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September 16, 2013

Impending Climate Catastrophe May Be Called Off


Impending Climate Catastrophe May Be Called Off, Suggest Leaked Copies of the UN's Intergovernmental Panel on Climate Change's New Report
Ronald Bailey | Sep. 16, 2013 2:23 pm

Over at the Wall Street Journal, Matt Ridley reports that a leaked draft version of the UN's Intergovernmental Panel on Climate Change's forthcoming Summary for Policy Makers finds that earlier projections of future warming have likely been too high. In his column, "Dailing Back the Alarm on Climate Change," [ link ] Ridley reports that according to the IPCC ...

...the temperature rise we can expect as a result of man-made emissions of carbon dioxide is lower than the IPPC thought in 2007.

Specifically, the report notes that new estimates of climate sensitivity - roughly the eventual amount of warming that would expected if atmospheric carbon dioxide doubles - suggests that that there is a chance that the increase global average temperatures be as little as 1 degree Celsius. More significant are the new estimates of the rate of future warming on its way to achieving equilibrium at doubled carbon dioxide:

A more immediately relevant measure of likely warming has also come down: "transient climate response" (TCR)--the actual temperature change expected from a doubling of carbon dioxide about 70 years from now, without the delayed effects that come in the next century. The new report will say that this change is "likely" to be 1 to 2.5 degrees Celsius and "extremely unlikely" to be greater than 3 degrees. This again is lower than when last estimated in 2007 ("very likely" warming of 1 to 3 degrees Celsius, based on models, or 1 to 3.5 degrees, based on observational studies).

Most experts believe that warming of less than 2 degrees Celsius from preindustrial levels will result in no net economic and ecological damage. Therefore, the new report is effectively saying (based on the middle of the range of the IPCC's emissions scenarios) that there is a better than 50-50 chance that by 2083, the benefits of climate change will still outweigh the harm.

In addition, Ridley reports that more recent estimates of climate sensitivity from newly published peer reviewed studies are even lower than those suggested in the new IPCC report.

But, wait there's more. The Daily Mail has also gotten hold of a leaked version of the IPCC Summary and it reports that the UN climate panel admits that computer model estimates of average global temperature increases have been way too high [ link ]. The Mail notes...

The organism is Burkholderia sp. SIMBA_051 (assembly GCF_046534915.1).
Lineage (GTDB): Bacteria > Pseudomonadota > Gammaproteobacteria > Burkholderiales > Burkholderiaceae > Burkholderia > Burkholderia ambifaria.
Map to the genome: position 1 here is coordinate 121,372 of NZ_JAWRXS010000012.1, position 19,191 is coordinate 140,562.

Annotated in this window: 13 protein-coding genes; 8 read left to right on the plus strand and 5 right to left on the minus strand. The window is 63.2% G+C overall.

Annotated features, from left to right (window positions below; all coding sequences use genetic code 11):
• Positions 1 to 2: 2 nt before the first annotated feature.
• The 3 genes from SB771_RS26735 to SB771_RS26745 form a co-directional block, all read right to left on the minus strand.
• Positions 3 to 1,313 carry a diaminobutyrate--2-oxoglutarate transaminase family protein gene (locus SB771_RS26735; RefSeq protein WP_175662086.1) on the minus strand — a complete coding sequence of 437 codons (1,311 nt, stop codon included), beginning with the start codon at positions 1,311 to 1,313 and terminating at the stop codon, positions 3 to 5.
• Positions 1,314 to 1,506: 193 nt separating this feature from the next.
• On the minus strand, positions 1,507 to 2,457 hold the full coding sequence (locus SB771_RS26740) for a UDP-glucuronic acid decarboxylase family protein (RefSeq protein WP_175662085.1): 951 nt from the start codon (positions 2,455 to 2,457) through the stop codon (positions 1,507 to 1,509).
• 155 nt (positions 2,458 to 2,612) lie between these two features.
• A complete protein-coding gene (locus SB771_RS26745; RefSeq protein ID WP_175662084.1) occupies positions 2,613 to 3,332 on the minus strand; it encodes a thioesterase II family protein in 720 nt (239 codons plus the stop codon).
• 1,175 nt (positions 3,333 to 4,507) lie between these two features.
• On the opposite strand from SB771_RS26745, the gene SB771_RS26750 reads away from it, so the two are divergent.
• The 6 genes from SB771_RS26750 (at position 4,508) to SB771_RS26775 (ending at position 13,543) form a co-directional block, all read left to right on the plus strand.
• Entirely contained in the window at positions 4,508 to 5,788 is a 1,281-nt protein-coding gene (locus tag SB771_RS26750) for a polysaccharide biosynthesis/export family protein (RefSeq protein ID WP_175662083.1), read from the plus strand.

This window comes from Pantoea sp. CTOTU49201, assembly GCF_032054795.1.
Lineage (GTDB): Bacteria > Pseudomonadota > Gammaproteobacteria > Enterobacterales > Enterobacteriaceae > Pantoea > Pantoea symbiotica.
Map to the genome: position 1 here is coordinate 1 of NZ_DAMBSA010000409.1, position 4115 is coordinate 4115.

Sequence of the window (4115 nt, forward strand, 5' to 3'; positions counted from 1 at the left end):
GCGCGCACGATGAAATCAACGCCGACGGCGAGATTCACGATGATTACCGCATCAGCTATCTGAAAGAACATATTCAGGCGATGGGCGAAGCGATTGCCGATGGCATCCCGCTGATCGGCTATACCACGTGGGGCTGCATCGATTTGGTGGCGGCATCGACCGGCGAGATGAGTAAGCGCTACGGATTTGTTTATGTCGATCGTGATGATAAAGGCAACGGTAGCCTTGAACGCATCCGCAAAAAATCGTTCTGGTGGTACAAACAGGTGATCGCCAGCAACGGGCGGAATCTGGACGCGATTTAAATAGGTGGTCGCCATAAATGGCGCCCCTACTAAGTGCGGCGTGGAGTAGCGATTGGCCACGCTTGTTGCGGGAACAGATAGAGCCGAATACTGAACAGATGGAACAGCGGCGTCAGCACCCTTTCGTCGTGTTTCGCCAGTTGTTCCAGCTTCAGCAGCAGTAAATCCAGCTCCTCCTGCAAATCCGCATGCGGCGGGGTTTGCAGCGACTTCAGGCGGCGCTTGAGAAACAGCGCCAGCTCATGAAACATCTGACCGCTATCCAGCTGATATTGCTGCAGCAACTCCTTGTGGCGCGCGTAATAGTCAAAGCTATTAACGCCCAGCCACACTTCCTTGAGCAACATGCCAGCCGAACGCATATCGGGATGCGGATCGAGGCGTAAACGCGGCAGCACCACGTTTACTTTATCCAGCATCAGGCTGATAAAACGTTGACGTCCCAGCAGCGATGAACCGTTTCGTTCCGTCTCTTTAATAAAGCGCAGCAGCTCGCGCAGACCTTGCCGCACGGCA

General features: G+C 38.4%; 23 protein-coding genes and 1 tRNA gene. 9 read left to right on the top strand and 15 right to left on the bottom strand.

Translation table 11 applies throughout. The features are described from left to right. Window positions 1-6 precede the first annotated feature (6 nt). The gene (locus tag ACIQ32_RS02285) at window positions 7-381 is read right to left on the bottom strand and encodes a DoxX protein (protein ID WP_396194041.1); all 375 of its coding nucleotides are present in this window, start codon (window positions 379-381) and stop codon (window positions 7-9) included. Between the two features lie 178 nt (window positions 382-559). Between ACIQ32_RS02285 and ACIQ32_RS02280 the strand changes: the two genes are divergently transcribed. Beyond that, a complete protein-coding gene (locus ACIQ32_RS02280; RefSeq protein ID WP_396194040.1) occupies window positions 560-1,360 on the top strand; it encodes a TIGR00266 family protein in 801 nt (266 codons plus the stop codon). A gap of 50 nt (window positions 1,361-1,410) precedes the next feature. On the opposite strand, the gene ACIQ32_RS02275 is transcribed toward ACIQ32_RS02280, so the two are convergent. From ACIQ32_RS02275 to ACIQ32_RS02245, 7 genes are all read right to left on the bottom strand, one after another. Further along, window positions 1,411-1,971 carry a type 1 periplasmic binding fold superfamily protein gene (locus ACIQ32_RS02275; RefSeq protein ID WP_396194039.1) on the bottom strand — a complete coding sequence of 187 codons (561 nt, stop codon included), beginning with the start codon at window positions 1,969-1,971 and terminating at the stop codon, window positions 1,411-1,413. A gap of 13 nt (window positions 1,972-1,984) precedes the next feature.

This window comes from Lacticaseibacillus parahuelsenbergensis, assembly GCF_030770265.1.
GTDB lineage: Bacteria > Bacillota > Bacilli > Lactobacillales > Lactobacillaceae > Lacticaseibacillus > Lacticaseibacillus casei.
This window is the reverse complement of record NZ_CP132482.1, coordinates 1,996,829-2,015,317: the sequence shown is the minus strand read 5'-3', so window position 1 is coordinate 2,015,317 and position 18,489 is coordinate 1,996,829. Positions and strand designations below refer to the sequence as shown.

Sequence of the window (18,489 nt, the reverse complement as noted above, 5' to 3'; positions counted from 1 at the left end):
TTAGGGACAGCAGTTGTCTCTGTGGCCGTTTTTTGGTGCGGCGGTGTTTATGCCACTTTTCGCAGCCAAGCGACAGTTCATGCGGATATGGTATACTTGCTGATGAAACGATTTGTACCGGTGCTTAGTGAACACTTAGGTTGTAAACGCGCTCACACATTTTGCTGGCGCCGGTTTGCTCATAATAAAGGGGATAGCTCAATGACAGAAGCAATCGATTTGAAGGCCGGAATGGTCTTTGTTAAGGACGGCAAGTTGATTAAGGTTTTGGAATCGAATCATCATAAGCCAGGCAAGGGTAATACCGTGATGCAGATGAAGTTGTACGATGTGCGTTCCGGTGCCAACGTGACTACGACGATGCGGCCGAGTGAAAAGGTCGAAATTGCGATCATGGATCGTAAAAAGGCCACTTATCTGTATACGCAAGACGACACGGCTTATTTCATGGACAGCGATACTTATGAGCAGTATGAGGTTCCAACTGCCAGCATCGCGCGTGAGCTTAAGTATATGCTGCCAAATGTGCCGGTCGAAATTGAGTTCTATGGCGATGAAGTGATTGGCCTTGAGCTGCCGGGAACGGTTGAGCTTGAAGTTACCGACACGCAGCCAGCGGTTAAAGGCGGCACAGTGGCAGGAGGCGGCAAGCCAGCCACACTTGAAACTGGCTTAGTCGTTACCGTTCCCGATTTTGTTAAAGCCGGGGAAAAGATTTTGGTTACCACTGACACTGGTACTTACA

...the leaked report makes the extraordinary concession that the world has been warming at only just over half the rate claimed by the IPCC in its last assessment, published in 2007.

Back then, it said that the planet was warming at a rate of 0.2C every decade - a figure it claimed was in line with the forecasts made by computer climate models.

But the new report says the true figure since 1951 has been only 0.12C per decade - a rate far below even the lowest computer prediction.

The 31-page 'summary for policymakers' is based on a more technical 2,000-page analysis which will be issued at the same time. It also surprisingly reveals: IPCC scientists accept their forecast computers may have exaggerated the effect of increased carbon emissions on world temperatures - and not taken enough notice of natural variability.

This rate of warming is in line with the global average temperature increase of 0.14C per decade [ link ] that the satellite data have reporting since 1979.

If the draft version of the IPCC Summary stands that would suggest that the climatologists assembled by the UN have now come to basically agree with a recent study in Nature Climate Science, which I reported last month, that the observed rate of warming has been about half of what the computer model have been projecting [ link ].

Further massaging of the IPCC Summary for Policy Makers is currently under way and the final version will be released on September 27. Stay tuned.

Posted by Rob Kiser on September 16, 2013 at 4:24 PM


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